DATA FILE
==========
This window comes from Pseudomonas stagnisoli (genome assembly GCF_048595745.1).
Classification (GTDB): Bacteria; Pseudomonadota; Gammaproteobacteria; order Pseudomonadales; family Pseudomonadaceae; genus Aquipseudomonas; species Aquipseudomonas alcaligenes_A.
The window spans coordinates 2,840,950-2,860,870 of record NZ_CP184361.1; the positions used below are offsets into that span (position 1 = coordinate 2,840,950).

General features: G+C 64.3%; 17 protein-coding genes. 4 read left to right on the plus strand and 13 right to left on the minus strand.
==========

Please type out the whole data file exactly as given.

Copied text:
This window comes from Pseudomonas stagnisoli (genome assembly GCF_048595745.1).
Classification (GTDB): Bacteria; Pseudomonadota; Gammaproteobacteria; order Pseudomonadales; family Pseudomonadaceae; genus Aquipseudomonas; species Aquipseudomonas alcaligenes_A.
The window spans coordinates 2,840,950-2,860,870 of record NZ_CP184361.1; the positions used below are offsets into that span (position 1 = coordinate 2,840,950).

General features: G+C 64.3%; 17 protein-coding genes. 4 read left to right on the plus strand and 13 right to left on the minus strand.